Faux painting stone wall, if executed correctly can give your room a unique feature. The key to a successful faux stone wall is not to over-paint it with too much detail.
Know How Much Detail Is Enough
Knowing which details to paint and what to omit can mean the difference between a stone wall finish that appears real and one that appears to be a painting.
Decide on Stone And Style
The first thing you need to do is decide on the stone and style of your wall. There are many choices available. Visit a local store so you can see the actual stone or browse the internet to get an idea of the various kinds of stones used in walls.
Selecting Kind of Stone
Once you've selected the stone, be sure to create highlights and contrasts with varying hues of color to give it a realistic look.
Some Stone Choices:
Styles and Shapes
You can get as creative as you like with this project. You can paint a faux stone wall to appear like a stone tile wall or a stacked stone wall. Decide on the shape of the stone you wish to use.
Popular Stone Shapes:
- Round or Oval
Examples of stone walls:
List of Tools You'll Need
Now that you've decided which stone and wall design you want, you'll need to organize your supplies and materials.
List of Supplies:
- Base Paint - Choose a color that matches the main color of your stone. If using gray stones select a light gray. For browns opt for a light tan.
- Graph paper
- Paint Pan and Roller
- Chalk Line
- Various Rags For Spills and Drips
- 2 Buckets of Clean Water (one for rinsing brushes and one for rinsing rags)
- Utility Knife or Scissors to cut masking tape
- Tape Measure or Ruler
- Masking Tape
- Acrylic Paints in varying hues of stone color
- Three-inch and one-inch wide craft brushes
- One-inch round craft brush
- Various sizes of craft brushes
How To: Faux Painting Stone Wall
The best way to approach this project is to draw out the design onto the graph paper so you have a guideline for your design.
Step By Step Instructions For Tile Stone Wall:
- The first thing to do is measure your wall by height and width. Assign each graph block a width and height in inches. A good rule of thumb is one foot long and six inches wide.
- Next draw your design onto the graph paper. Use the style of wall design you pre-selected. If using a tiled effect, stagger the mortar lines on the second row so you have a brick layout effect.
- Prime your wall with the base paint you selected.
- Once the wall dries, use a straight-edge ruler or measuring tape to measure out the first stone based on your graph layout. Begin in the upper left-hand corner of the wall to assure alignment. Measure the width of the stone, starting where the wall meets the ceiling. Now measure the opposite corner in the same way.
- Use the chalk line to create a line across the width of the wall. Continue to measure the stone width for the rest of the wall. If using irregular stones instead of tiled stone, you'll want to vary the width and height.
- Next measure the length of the first stone and use the ruler to pencil in the dividing line. *Proceed until you have all of the stones measure and penciled in.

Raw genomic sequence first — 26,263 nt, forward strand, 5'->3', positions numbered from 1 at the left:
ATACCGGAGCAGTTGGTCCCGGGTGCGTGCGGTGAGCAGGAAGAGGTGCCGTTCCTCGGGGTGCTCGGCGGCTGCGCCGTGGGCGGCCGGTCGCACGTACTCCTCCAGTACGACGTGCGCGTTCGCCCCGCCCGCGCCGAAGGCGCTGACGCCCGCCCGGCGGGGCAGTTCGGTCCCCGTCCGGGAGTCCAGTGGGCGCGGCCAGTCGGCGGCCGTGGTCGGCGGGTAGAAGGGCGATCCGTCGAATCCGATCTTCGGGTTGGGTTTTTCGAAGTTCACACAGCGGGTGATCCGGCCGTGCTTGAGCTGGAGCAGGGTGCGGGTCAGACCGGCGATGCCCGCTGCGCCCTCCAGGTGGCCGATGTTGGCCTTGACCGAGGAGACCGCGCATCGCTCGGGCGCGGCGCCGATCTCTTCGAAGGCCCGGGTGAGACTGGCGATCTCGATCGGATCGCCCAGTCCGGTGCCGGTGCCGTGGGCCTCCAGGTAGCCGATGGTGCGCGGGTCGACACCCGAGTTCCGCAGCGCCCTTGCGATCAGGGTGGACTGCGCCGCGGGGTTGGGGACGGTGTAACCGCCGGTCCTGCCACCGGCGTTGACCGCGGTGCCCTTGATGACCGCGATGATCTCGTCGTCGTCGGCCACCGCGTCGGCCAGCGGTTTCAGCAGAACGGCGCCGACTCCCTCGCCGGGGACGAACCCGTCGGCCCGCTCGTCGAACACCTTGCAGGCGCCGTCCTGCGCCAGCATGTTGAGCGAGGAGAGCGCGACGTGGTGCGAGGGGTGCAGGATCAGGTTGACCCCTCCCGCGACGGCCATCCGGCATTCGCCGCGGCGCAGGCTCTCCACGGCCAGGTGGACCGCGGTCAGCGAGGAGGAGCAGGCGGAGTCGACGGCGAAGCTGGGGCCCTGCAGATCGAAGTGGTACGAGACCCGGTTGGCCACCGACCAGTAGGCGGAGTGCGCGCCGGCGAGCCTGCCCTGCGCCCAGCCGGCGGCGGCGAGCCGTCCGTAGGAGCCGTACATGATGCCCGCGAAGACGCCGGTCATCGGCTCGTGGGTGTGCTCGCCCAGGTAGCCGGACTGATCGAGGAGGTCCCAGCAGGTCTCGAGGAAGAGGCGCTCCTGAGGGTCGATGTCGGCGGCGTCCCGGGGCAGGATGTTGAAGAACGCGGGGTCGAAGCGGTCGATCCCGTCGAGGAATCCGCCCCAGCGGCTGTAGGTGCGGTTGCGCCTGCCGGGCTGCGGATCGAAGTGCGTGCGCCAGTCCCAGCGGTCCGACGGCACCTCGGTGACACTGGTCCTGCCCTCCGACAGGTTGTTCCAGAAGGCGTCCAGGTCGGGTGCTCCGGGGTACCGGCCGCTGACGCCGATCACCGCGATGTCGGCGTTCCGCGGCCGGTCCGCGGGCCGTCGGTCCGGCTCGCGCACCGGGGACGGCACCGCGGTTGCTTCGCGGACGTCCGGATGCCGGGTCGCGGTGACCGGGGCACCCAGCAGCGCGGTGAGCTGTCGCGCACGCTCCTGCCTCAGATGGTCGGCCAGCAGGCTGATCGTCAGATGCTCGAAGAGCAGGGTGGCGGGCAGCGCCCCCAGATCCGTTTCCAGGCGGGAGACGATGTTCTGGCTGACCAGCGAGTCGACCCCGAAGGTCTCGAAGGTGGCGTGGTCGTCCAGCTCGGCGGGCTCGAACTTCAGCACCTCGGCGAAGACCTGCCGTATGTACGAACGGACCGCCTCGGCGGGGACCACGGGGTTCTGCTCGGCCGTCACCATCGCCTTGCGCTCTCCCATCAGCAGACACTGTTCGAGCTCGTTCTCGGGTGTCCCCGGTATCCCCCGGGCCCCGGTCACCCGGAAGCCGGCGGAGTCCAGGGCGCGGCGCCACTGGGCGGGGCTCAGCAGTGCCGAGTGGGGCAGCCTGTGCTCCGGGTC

- Create lines for mortar by using the masking tape (1/4" is best width for this). Tape over the vertical and horizontal lines you've dawn on the wall. You may prefer to use scissors instead of the utility knife to pre-cut these.
- Once all of the tape is in place, you can begin painting the stones. Pour paint into the painter's tray and add a darker hue until you have the shade you want. Use 3" brush to apply to the wall. You can use up to three different hues for a variegated effect. For highly contrasting stone walls, you'll want to use acrylic paints to highlight and shade once the main coloring is completed. Add water to remove any mistakes. You can make the stone as textured as you like by using a dry brush effect with darker and lighter colors. You can't make a mistake with this method, so don't worry about your stones being perfect.
- Once you've painted all of the stones on the wall, take a step back and examine your work. Do touch up where necessary.
- You're almost finished. Next while you still have the masking tape in place, mix a darker hue to create a wash effect for shadows. Since you're using an acrylic paint for this, add water to make it the consistency of watercolor. You can always add more paint if it's too thin.
- Notice where the windows are and how the natural light filters into the room. You especially want shadows along the corners and edges where stone and mortar meet.
- Allow the paint to dry thoroughly.
- Remove the masking tape.
- Touch up where needed.
- Add texture to the mortar with a darker hue. Use a round craft brush to dab watered-down or thinned paint along the mortar lines to create shadows and a cement effect.
- Clean all tools and enjoy your new stone wall.
Irregular Stone Wall:
This kind of wall will be easier to paint because of the free form design. You'll want to use a variation of hues mixed within each stone to give an authentic look.
Taking Advantage of Your Stone Wall
Once you're finished with the Faux painting stone wall, you can add furniture, accessories and lighting to accent this part of your room.